Alberta home builders need licenses starting December 1
Industry response muted as provincial builder licensing expands across the country
November 28, 2017 by John Bleasby
Alberta joins Ontario, Quebec and British Columbia this Friday, December 1, when the province begins to require all residential builders to hold a provincial builder license. It’s a reflection of a cross-country movement to protect consumers by legitimizing and supervising those wishing to put a sign and call themselves ‘contractors’, ‘builders’ or ‘developers’.
For Albertans, it means anyone constructing new homes, including condominiums and large multi-family homes, as well as renovations that require new home warranty coverage, will need to apply and be granted a license. Existing builders in good standing will be issued provisional licenses valid until May 1, 2018, at which point they too must for an annual license. However, only builders who have constructed at least two homes in Alberta within the last two years are even eligible for the provisional licence. Building permits will only be approved for license holders after that May 1, 2018. Licenses are valid one year, and will cost $600 initially and $500 annually.
Industry reaction is muted
Reaction to the builder licensing process from current builders is largely muted. “I don’t have a good sense of whether or not this is a huge problem in the industry — it’s not something I’ve heard many people complaining about, “Les Yochim, President of Edmonton-based Belvan Construction told Canadian Contractor. “There are a lot of individuals out there building homes as a “side job”, and I suspect that it’s this type of builder that they are trying to get rid of.”
A comprehensive list of company information must be submitted
To protect homeowners from those who might not be either experienced or totally legitimate in some way, Alberta will ask applicants to provide business information including contact information for directors, to identify all associated building companies, and to demonstrate backing by one of the seven warranty providers in Alberta. In addition they will be required to provide information about any history of fraud, building-related court proceedings, and compliance record with safety and consumer protection legislation, plus information concerning any undischarged bankruptcies, or any arrangements under the Companies’ Creditors Arrangement Act that have not been fully satisfied.
Will additional licensing protect consumers from scammers?
It is not clear whether the new provincial builder licensing requirements will in fact give Alberta consumer the added protection they need from some of the renovation scammers in the marketplace. For example, existing legislation already requires those taking deposits for future work to hold a Pre-Paid Contracting Licence. Yet Calgary renovation contractor Kieron Warren was taken into custody after being found guilty this past summer under Alberta’s Fair Trading Act charges for misleading numerous customers, not being licensed, failing to comply with contracts, and failing to refund payment for incomplete work done in 2011 and 2012. In addition, a numbered company connected to Warren and his mother was also fined for Fair Trade Act violations. (See original report from Canadian Contractor) In total, Warren was sentenced to six months in jail and ordered to pay nearly $300,000 in restitution. The conviction and sentence sent a strong message, but few of the consumers who were bilked expect any of the restitution to be paid.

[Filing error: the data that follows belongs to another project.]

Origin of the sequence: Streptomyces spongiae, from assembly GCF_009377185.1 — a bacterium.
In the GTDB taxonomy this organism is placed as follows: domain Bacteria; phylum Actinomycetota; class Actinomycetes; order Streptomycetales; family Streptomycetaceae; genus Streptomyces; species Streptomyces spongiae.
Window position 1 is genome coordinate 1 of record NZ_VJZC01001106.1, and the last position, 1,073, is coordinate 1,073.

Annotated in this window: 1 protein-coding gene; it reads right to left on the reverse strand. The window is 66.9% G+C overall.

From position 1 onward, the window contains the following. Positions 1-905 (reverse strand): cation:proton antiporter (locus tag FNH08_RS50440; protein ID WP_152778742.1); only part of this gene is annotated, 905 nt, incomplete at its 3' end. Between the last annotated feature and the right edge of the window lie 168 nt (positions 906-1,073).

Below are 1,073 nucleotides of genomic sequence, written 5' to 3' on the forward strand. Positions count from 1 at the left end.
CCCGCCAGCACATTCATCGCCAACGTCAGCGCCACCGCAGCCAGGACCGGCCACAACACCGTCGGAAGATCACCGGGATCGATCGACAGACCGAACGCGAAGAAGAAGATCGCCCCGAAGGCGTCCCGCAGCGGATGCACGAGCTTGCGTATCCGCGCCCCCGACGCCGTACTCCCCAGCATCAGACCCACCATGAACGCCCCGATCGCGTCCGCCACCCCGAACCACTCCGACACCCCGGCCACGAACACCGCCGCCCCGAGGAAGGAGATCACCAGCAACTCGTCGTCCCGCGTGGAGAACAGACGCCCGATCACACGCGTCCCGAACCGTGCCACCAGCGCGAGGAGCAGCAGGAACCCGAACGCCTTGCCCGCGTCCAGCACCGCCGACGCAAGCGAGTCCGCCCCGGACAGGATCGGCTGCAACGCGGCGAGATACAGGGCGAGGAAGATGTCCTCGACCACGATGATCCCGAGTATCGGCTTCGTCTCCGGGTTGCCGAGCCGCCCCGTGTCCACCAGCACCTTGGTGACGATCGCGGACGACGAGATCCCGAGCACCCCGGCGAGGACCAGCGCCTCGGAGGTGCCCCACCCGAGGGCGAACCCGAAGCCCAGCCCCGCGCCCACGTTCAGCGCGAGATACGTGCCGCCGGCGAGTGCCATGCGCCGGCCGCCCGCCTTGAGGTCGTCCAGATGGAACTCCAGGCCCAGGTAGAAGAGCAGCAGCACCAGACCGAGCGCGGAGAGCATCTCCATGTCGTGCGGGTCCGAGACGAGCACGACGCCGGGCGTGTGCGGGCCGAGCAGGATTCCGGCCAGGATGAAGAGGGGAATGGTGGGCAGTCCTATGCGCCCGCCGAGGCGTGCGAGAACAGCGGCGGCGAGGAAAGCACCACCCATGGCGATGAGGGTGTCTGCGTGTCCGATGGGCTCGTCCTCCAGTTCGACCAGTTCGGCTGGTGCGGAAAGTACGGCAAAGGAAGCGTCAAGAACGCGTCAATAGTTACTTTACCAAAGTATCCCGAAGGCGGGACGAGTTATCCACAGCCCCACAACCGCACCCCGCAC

Who is a ‘General Contractor’?
Many Canadian Contractor readers would be classified as ‘General Contractors” under the new builder licensing requirements, meaning they are involved with the construction of residential buildings that are one to four units and less than three storeys in height, projects which the Alberta Building Code does not require involvement of a coordinating registered professional.
The focus of builder licensing is regulating those in the actual business of being a builder. Therefore certain exemptions under the new licensing regime will be allowed. Owner-builders constructing their own home are not required to apply for a builder licence, but will need to apply to the Registrar for an Owner Builder Authorization. Also, some charitable organizations, such as Habitat for Humanity, are exempt from builder licensing. Furthermore, residential renovators will not require licensing unless their project requires new home warranty coverage.
Builder licensing; Coming to a jurisdiction near you!
The licensing trend for builders is expanding across Canada. In addition the provinces mentioned above, many larger municipalities are also requiring some form of licensing or registration of the contractor or builder prior to issuing a building permit. It’s all in the interest of consumer protection, of course. Sadly the industry continues to suffer from a relatively poor record in terms of fraud and deception by unscrupulous individuals and companies.
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